New Jersey isn’t the only state that seems to have drastically overestimated online gambling’s potential as a budgetary savior. When Delaware’s gambling sites launched, there were often only a couple dozen players online at any moment, and almost immediately it became apparent that revenues wouldn’t come anywhere near to the first-year estimates. Toward the end of March, Morgan Stanley issued a note regarding longer term prospects for online gambling in the U.S. “We are lowering our estimates to better reflect the insights we have gained following the first few months of operations in New Jersey, Nevada and Delaware,” the note stated, lowering the anticipated gross online gambling spending for 2017 from $5 billion to $3.5 billion, and for 2020 from $9.3 billion to $8 billion.
Toward the end of 2011, mind you, Morgan Stanley was estimating an online gambling market of $14 billion annually, though that was based on broader legalization.
Casino companies give plenty of reasons why online gambling hasn’t taken off in New Jersey and other states, including the continued existence of unregulated (illegal) gambling site competitors, the fact that some banks aren’t allowing their credit cards to be used for placing bets online, and basic lack of awareness among consumers. Surely, some if not all of the factors holding online gambling back can be addressed in time.
That’s assuming legalized online gambling will be around for a while. Sheldon Adelson, the billionaire CEO of the Las Vegas Sands Corp., who obviously has no problem with people gambling in person because he runs casinos, has been waging a war against online gambling for months, at one point penning an op-ed calling Internet gaming “a societal train wreck waiting to happen.” With the backing of Adelson, U.S. Senator Lindsey Graham (R-SC) and Sen. Dianne Feinstein (D-CA) recently sponsored a bill that would effectively outlaw online gambling throughout the country.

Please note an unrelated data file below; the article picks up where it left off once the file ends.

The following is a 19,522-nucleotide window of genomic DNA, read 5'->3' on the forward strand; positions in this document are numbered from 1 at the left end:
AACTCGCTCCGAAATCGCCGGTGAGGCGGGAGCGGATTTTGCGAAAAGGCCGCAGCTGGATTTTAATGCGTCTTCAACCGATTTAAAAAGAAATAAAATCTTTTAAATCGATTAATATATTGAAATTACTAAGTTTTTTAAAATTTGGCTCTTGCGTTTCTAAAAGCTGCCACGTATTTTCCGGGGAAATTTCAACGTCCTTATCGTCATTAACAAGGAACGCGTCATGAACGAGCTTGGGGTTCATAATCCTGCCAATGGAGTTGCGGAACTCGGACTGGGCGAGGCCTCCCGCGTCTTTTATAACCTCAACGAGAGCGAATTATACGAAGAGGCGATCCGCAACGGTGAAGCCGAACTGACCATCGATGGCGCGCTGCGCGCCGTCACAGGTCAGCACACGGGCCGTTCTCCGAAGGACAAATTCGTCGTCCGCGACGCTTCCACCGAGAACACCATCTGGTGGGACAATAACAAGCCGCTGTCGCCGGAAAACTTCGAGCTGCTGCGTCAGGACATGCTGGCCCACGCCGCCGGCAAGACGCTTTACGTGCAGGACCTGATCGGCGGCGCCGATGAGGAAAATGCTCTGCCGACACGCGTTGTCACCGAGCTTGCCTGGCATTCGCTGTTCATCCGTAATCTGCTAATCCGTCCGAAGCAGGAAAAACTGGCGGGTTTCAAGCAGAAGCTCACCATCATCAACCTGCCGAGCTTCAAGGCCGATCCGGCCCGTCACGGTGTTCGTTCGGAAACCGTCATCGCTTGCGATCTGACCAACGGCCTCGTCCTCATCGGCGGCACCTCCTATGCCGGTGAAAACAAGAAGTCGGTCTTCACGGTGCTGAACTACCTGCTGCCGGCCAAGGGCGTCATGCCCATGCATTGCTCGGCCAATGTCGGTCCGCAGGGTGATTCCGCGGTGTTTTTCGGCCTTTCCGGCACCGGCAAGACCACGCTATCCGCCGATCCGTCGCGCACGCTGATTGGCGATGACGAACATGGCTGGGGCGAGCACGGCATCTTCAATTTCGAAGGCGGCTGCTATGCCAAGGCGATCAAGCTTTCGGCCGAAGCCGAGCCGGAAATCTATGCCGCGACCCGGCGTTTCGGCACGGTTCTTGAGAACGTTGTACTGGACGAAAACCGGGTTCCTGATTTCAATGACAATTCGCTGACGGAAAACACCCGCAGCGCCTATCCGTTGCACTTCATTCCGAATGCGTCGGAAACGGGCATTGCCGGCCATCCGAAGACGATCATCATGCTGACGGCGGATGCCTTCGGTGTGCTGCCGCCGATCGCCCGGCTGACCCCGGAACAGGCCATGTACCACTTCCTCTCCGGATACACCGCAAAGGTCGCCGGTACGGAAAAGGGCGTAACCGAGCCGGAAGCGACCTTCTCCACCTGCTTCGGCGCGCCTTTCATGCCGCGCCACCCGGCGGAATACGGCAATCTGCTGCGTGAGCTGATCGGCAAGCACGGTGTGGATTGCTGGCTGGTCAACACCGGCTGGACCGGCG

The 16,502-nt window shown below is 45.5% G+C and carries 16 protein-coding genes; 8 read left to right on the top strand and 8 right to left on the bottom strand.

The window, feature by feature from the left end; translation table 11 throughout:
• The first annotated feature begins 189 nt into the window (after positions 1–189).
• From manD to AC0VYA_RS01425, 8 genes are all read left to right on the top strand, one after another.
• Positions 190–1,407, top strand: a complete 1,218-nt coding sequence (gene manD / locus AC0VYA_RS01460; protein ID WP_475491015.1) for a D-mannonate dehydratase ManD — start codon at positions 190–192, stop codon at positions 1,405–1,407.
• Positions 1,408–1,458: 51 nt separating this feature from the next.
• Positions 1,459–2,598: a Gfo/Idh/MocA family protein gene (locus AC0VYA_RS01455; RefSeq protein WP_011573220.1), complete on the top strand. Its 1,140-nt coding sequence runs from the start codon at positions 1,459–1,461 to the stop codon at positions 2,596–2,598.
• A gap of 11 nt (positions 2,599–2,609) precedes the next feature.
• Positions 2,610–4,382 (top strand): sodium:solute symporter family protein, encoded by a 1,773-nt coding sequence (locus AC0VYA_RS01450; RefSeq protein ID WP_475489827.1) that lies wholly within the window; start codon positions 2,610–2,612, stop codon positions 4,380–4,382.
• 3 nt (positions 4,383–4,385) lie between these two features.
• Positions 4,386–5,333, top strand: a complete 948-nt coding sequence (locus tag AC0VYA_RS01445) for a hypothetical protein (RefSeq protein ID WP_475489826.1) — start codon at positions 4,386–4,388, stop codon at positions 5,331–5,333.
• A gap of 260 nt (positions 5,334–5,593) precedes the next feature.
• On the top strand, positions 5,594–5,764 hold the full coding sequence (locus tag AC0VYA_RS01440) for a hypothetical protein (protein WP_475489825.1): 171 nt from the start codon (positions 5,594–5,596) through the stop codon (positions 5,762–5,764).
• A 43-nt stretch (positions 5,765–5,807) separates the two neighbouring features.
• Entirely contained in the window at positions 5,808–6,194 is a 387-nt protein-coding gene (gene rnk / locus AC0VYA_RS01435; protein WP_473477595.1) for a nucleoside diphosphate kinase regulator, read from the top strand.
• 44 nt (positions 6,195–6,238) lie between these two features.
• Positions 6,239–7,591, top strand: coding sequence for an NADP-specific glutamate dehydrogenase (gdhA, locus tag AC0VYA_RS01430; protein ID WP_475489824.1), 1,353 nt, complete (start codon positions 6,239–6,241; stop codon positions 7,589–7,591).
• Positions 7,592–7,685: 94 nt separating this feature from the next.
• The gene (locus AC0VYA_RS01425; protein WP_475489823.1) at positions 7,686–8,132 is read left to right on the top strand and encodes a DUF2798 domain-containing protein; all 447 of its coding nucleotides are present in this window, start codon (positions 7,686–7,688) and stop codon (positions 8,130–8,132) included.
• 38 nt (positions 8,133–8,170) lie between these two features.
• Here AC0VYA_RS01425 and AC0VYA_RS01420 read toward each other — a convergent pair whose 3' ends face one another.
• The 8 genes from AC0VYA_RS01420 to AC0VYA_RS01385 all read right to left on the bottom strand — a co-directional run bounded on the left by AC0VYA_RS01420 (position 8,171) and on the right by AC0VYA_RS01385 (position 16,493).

A group supported by Adelson, the Coalition to Stop Internet Gambling, has released a series of online ads warning about the risks posed to children and their families in a world where gambling is available on screens 24/7, and it’s not always possible to tell who is using an online account. As the National Journal pointed out, one of the ads shows how a kid with a smartphone can be playing Angry Birds one minute, then be addicted to blackjack the next:
“I was playing Angry Birds and then, you know, I just found it,” the teen narrates, as images of online blackjack and poker tables flash on screen. “It’s a lot cooler knowing that I’m playing a real game, not just, like, Candy Crush or Fruit Ninja.”
A new Gallup survey finds that people in Delaware and West Virginia are the least likeliest Americans to take exercising seriously. Their counterparts? Vermont and Hawaii, where 65 percent of their state populations get active at least three days a week
Residents of states like Delaware and West Virginia are the least likely in the nation to take exercising seriously, according to a new Gallup survey. Declared the worst state for exercise, only 46.5% of Delaware inhabitants are likely to exercise for 30 or more minutes three days a week or more. Compare that to Vermont lovers, 65.3% of whom report exercising a minimum of three days a week for 30 minutes each, followed by Hawaii-dwellers (62.2%). Some might say those states, which are recognized for their wealth of outdoor activities, have a natural advantage.
Here are the 10 worst states for exercise (% exercising 3+ days a week):
1. Delaware 46.5%
2. West Virginia 47.1%
3. Alabama 47.5%
4. New Jersey 47.7%
5. Rhode Island 48.2%
6. Tennessee 49.2%
7. New York 49.3%
8. Ohio 49.3%
9. Indiana 49.4%
10. South Carolina 49.7%
And these are the 10 best states for exercise (% exercising 3+ days a week):
1. Vermont 65.3%
2. Hawaii 62.2%
3. Montana 60.1%
4. Alaska 60.1%
5. Colorado 59.8%
6. Oregon 58.0%
7. Idaho 57.7%
8. New Mexico 57.4%
9. Nebraska 56.3%
10. North Dakota 56.0%
Vermont also tops the poll of states most likely to eat produce, while Oklahoma is the least likely to do a good job at eating greens.